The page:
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Infants too young for late-night movies?

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A movie? A meal out? A haircut?

Were those events even possible right after my daughter was born?

The news of a 3-month-old among the injured at a late-night showing of "The Dark Knight Rises" has already led to online criticism of parents who would bring a baby to such a movie.

Some of the comments at CNN.com included: "What kind of parent takes a three-month old child to a midnight screening of a movie?" "Bad parenting!!!"

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To which I say: Back off on the judgment. Do you think anyone -- a parent or not -- would go to a movie if they could predict there would be a mass shooting?

"Judging parents at a time like this is unbelievable to me," says parenting expert Laura Markham, a psychologist and founding editor of AhaParenting.com. "We are always so quick to judge other parents when their child gets hurt, because if we can make ourselves different -- if we would never have done that -- then our child is safe.

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"If the baby drops off to sleep while you're walking him outside, but you know he will be up in two hours, and he can still sleep through anything, I can certainly understand why a parent might decide to catch a movie."

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The comfort of other moviegoers is a whole other consideration (and conversation), but when it comes to bringing a baby to a movie, it's not necessarily harmful to the kid. Plus, it can be a vital pick-me-up for an exhausted and culture-deprived new parent.

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All sense of day or night seems to disappear with the arrival of that wiggly munchkin. During those first few months after the birth of a child, parents sleep whenever we can, wear whatever is clean (and maybe not so clean) and (for the mamas who breast-feed) eat with one hand while holding the baby to breast-feed at the same time.

That's because babies emerge from the womb having slept mostly during the day and staying awake during the night. It takes at least four weeks for their melatonin production to kick in and for babies gradually to switch to nighttime sleeping, says Dr. Ari Brown, author of "Baby 411" and a pediatrician in Austin, Texas. A 3-month-old might be feeding at midnight, but the baby would not be expected to sleep through the night.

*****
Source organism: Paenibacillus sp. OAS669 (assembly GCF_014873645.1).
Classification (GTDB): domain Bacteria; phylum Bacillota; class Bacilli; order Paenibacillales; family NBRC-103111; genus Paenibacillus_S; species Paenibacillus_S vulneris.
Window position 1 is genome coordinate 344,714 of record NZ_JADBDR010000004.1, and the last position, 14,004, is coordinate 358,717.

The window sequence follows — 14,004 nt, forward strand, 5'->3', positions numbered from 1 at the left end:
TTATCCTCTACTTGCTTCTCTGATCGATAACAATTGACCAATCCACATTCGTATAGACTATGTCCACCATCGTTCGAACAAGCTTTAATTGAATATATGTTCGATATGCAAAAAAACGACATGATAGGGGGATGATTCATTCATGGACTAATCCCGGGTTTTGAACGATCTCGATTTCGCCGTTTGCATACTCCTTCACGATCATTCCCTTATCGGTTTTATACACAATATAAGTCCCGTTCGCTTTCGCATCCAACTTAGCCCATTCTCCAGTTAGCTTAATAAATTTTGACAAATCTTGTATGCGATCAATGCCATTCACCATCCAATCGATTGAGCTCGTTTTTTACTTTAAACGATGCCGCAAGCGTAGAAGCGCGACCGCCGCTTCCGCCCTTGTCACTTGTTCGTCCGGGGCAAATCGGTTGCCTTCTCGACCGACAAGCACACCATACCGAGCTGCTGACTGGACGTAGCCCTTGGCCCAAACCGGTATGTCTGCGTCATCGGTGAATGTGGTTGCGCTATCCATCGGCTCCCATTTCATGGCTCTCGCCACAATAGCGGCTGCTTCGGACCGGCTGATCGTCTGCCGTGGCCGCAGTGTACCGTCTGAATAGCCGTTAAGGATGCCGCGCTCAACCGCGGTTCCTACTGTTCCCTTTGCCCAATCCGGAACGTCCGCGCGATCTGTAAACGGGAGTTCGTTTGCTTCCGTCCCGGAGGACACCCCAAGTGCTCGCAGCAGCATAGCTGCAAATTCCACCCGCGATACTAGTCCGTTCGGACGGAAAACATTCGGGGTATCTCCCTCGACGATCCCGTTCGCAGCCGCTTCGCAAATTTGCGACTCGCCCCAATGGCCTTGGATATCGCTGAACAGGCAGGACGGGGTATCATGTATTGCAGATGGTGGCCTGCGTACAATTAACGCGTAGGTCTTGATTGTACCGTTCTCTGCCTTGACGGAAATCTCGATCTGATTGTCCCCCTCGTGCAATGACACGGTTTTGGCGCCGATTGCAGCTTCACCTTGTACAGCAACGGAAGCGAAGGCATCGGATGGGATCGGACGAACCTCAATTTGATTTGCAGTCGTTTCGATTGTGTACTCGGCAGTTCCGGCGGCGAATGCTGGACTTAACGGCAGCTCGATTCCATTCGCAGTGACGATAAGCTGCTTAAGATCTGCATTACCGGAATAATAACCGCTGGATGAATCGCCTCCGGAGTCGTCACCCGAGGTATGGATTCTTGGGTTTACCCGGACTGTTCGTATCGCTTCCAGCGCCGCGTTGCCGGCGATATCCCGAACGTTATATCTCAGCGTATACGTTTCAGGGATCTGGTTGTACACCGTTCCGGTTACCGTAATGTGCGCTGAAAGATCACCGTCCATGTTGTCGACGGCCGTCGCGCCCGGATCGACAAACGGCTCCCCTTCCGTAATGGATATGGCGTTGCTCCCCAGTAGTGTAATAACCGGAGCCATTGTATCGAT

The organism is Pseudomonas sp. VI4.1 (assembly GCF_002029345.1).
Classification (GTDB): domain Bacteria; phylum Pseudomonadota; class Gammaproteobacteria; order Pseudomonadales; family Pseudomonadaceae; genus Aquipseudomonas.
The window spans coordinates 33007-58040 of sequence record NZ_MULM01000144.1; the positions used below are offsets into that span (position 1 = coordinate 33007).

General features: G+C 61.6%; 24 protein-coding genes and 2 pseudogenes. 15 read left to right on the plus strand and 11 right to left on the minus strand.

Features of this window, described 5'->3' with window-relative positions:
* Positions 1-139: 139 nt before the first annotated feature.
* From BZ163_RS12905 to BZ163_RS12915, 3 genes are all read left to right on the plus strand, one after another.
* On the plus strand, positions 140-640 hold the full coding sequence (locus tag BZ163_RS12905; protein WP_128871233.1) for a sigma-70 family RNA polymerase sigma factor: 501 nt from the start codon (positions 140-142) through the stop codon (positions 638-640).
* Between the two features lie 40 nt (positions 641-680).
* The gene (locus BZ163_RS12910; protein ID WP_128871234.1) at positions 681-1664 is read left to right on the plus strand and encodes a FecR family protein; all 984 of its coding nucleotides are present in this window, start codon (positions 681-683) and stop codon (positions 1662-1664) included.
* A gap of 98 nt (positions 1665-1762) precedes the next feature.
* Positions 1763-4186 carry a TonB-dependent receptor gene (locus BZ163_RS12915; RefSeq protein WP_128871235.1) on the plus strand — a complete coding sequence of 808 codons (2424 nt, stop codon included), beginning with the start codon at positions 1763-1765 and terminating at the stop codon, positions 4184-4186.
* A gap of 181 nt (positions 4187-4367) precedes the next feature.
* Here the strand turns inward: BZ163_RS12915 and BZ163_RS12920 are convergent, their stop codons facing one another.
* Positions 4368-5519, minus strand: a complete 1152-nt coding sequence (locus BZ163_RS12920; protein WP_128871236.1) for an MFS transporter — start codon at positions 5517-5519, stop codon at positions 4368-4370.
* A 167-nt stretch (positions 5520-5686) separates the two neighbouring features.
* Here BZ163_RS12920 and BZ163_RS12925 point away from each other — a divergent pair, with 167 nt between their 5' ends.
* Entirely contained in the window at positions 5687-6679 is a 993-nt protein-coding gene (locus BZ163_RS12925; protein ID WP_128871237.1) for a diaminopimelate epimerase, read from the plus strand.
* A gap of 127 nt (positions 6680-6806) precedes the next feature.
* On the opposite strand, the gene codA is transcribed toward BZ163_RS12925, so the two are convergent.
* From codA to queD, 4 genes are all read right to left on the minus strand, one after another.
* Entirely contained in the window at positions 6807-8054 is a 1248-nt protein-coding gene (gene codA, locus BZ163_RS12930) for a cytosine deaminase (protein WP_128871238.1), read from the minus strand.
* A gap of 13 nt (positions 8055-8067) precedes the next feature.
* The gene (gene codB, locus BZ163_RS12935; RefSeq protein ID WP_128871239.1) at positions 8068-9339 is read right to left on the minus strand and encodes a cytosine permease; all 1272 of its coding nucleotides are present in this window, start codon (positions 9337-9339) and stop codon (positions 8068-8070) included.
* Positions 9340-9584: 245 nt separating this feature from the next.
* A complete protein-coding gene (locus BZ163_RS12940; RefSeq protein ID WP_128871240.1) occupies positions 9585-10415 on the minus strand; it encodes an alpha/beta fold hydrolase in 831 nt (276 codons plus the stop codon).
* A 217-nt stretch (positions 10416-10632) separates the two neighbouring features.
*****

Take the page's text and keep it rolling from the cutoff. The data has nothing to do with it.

"From zero to three months, when it comes to sleep, you do what you gotta do," Brown says. "The concept of having a schedule or real sleep pattern is an oxymoron. It's just not there."

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That's why parents tend to become nocturnal creatures, feeding, changing diapers and doing laundry whenever we can. Everything else takes a back seat to meeting the basic needs of a human tadpole. Scheduling a daytime haircut requires precision military planning, lest parents are away when the little angel is hungry and lets loose with his or her piercing cries. I would have tried to go to a late-night movie if I wasn't trying to sleep.

When Atlanta mother Leah Case's daughter was 3 months old, Case and her husband would join friends for dinner, bringing along their soundly sleeping baby in a car seat. "I am an extremely regimented, scheduled parent, but if I thought my child would sleep through a movie at that age, I absolutely would have taken them," said Case, whose daughter is now 10 months. "She honestly slept like a rock anywhere we went until she was about 5 months."

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It's true that several movie theater chains have capitalized on the cries for help from movie-deprived new parents. California-based Krikorian Premiere Theatres offers "Mommy Movie Mondays" with amenities such as stroller check-in and changing tables. The "Crybaby Matinee" at Hawaii's Consolidated Theaters lowers the volume to protect babies' sensitive ears and brightens the lights so parents can easily come and go for feedings or tantrums.

With her 8-week-old son sleeping no more than three hours at a time, new parent Katie Feeney said she couldn't imagine having enough energy to make it to an early or late movie with or without her son.

Feeney, a stay-at-home mother in Brighton, Massachusetts, tends to stay awake during the day so she's exhausted by day's end. When her son wakes up for nighttime feedings, a duty she shares with her husband, she simply watches whatever she's recorded on her DVR to get her through the night.

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Do you think it's a dreadful idea to bring a baby to a movie? Or do you sympathize with parents just looking to get out of the house for some entertainment?

by on Jul. 21, 2012 at 4:28 PM
Replies (11-20):
sweettigeress
by on Jul. 21, 2012 at 9:20 PM
1 mom liked this

Same here. It astounds me that people will just go do whatever whenever no matter if their kids are screaming bloody murder or not. I worked my schedule around my kids' schedule. If it was their nap time, we were at home and them in their bed napping where they're most comfortable. Just because your kid sleeps while out doesn't mean you should drag them everywhere. They eventually get tired and no baby gets the allotted amount of sleep they need while being taken everywhere. I mean...do you REALLY need to go see a movie at midnight? Is it THAT important to you than your kids sleeping at home in their bed where they can get the peaceful sleep they need?